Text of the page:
Sajdik's plan: New peace roadmap for Donbas

Author : News Agency

Source : 112 Ukraine

The main points in terms of Sajdik’s plan are the elections in Donbas, the official nature of the document itself, and the organization of the European Agency for Donbas Recovery
14:31, 30 January 2019

Open source

Donbas conflict has been lasting since 2014. During this time, many ideas to resolve the conflict were voiced. Both foreign (Steinmeier and Herault, Morel, Kissinger) public figures and Ukrainian ones (Pinchuk, Avakov, Artemenko) have published their strategies. Nevertheless, only Minsk agreements became the common denominator. However, implementation of the Minsk accords lead to a crisis. OSCE Chairperson's Special Representative to the Trilateral Contact Group, Martin Sajdik proposed his own plan – the so-called “Sajdik’s plan.”

Related: Ukraine offers to hold extraordinary session of Minsk Talks due to Donbas elections

Who is Martin Sajdik?

Martin Sajdik is an Austrian citizen who has been the country's Permanent Representative to the United Nations since 2012. In 2015, Sajdik became OSCE Chairperson's Special Representative to the Trilateral Contact Group on solving Donbas conflict. He has been actively involved in the development and implementation of the Minsk agreements from the very beginning. He co-ordinates and maintains contact with representatives of Ukraine and Russia, participants from certain areas of the Donetsk and Luhansk region, as well as with a wide range of other actors. Sajdik is charged with identifying positions and scope for conflict-resolution efforts, including potential confidence-building measures.

Prior to this, Sajdik has served as the Permanent Representative of Austria to the United Nations, the People’s Republic of China, Mongolia and the Democratic People’s Republic of Korea. From 2003 until 2007, Ambassador Sajdik was Director General for Economic Affairs and European Integration. Between postings at the Austrian Embassy in Moscow (1980-1985 and 1989-1991) and with the Executive Secretariat of the Conference on Security and Co-operation in Europe in Vienna (1986-1987), he held executive positions at a major Austrian construction company and an Austrian Bank in Moscow. Earlier in his career, he served at the Permanent Representation of Austria to the United Nations Office at Geneva.

Related: Member of Hungarian party Jobbik was observer at Donbas elections

Ambassador Sajdik studied law, international law and international relations in Vienna, Moscow and Bologna, and received his doctorate degree in law in Vienna in 1971. He is the author of several books on the “enlargement process of the EU”, published in Austria, Germany, USA and most recently in China.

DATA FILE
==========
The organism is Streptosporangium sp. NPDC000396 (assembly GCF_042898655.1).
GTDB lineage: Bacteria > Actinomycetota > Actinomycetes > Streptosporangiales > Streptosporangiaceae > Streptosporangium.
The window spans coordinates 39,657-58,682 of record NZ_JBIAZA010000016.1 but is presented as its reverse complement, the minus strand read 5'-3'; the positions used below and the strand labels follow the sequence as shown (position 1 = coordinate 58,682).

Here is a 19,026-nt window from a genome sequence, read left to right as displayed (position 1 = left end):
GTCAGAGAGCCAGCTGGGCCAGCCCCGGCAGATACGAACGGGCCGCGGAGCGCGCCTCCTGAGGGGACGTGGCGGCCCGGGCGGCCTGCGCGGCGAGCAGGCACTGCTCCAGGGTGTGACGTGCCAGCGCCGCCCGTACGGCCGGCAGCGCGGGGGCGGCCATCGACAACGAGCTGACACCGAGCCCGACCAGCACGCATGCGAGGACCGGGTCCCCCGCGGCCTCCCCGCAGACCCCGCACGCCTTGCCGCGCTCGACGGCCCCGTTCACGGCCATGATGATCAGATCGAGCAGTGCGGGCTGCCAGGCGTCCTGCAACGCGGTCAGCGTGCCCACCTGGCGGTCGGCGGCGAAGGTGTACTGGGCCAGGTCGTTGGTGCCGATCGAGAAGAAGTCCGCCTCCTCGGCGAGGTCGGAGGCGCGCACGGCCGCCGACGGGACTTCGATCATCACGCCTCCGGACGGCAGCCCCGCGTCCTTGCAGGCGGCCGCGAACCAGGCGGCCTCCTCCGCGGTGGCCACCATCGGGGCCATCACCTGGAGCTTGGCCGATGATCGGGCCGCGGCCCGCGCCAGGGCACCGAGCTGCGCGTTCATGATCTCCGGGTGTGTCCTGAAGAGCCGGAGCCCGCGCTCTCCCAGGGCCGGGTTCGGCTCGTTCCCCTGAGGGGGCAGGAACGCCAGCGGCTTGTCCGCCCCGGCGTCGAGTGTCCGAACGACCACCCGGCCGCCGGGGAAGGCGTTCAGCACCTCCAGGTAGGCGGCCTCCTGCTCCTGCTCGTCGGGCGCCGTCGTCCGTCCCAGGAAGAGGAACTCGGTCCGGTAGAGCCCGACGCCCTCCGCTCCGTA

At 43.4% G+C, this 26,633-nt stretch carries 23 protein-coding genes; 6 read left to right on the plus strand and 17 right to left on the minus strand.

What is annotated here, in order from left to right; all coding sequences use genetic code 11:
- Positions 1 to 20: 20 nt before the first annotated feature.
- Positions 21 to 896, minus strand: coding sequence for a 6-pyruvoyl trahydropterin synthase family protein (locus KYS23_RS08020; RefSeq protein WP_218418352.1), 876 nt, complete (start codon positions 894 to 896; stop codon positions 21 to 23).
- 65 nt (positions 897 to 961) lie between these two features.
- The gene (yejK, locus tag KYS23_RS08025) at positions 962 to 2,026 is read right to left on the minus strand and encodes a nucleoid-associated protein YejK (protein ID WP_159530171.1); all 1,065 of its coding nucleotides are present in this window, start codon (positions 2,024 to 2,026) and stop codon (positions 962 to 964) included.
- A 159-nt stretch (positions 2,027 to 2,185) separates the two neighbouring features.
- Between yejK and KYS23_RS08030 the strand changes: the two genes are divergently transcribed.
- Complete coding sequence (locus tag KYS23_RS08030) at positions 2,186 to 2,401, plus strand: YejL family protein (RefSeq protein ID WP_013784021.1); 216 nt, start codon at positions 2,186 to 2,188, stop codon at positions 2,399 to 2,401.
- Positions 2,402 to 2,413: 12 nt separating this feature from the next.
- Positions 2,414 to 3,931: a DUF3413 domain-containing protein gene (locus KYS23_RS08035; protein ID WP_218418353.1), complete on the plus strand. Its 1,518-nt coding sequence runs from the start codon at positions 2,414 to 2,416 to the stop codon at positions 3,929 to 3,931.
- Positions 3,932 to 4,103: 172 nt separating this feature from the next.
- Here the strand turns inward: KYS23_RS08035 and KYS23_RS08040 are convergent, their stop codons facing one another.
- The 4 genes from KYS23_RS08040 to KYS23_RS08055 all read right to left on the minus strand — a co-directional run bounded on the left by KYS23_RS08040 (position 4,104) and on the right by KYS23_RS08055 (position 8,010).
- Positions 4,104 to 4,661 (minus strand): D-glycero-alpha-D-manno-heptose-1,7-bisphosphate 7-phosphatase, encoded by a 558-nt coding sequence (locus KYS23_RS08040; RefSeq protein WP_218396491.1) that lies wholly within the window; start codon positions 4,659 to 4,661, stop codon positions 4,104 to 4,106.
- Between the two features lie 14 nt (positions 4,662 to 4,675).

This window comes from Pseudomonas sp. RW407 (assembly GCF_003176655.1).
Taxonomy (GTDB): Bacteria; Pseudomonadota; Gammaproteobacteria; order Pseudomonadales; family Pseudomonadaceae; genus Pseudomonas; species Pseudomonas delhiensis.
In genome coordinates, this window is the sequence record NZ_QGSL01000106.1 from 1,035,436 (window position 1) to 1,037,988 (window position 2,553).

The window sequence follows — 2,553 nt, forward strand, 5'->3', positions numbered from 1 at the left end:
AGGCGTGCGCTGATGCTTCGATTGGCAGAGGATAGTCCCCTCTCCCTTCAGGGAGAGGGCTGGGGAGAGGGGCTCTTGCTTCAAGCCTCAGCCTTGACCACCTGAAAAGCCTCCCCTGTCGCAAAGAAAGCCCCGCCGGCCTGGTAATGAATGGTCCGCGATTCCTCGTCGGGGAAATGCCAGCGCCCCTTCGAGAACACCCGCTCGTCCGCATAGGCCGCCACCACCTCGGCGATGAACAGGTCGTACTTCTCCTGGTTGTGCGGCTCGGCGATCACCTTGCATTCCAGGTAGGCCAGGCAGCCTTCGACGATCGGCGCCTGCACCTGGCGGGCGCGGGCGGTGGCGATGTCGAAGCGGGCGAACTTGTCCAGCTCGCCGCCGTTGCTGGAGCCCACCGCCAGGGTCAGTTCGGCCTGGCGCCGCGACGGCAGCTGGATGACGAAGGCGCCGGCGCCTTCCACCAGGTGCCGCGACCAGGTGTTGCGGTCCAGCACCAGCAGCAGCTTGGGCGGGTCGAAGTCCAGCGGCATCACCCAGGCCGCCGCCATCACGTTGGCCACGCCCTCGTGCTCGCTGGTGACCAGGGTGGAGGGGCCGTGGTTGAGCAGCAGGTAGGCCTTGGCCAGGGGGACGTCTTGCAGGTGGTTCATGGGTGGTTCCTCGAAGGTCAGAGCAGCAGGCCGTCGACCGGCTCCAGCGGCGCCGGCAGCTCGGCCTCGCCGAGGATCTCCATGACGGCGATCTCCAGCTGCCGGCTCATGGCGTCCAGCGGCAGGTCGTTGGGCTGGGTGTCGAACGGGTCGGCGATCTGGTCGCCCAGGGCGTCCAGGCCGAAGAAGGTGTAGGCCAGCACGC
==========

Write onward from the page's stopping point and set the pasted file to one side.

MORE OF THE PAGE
Sajdik’s Plan

The main points in terms of Sajdik’s plan are the elections in Donbas, the official nature of the document itself, and the organization of the European Agency for Donbas Recovery.


The point of local elections in the temporarily occupied territories of Donetsk and Luhansk regions is one of the most difficult ones. Sajdik suggests that the UN and the OSCE should act under the general leadership, headed by a special representative. It is proposed to hold elections in Donbas under UN organization and OSCE monitoring.

Related: OSCE envoy Sajdik reveals peaceful plan for Donbas

Official document

According to Sajdik, the new peace plan must be signed by all leaders of the Normandy format countries (Ukraine, Russia, France, and Germany). In addition, the document must be approved by the parliaments of the countries. However, it remains unclear whether the parliaments of the Normandy four countries should be involved.

Sajdik explains that such a document would have political and legal weight, as the crucial problem of the Minsk agreements is the lack of its ratification.

Related: Sides of Minsk Talks did not determine date of prisoners’ exchange, - Sajdik

European Agency for Donbas Recovery

Sajdik suggests creating a structure similar to that created in the Balkans. In addition, he proposes the creation of a transitional UN administration to monitor implementation of the document and assist in the reintegration of the uncontrolled regions of Donbas into Ukraine’s legal field.

Thus, according to Sajdik, it would ensure the rights of the local population. He also referred a temporary amnesty. He also noted that a large number of representatives of the UN mission would not be needed for the implementation of this plan – 20 thousand people would be enough.

In fact, Sajdik’s plan might be perceived as a “road map” of the implementation of the Minsk agreements; there are no fundamental differences or contradictions between them. The only question is whether the states approve it. Neither Ukraine nor Russia has voiced the official statements regarding the Sajdik’s plan.

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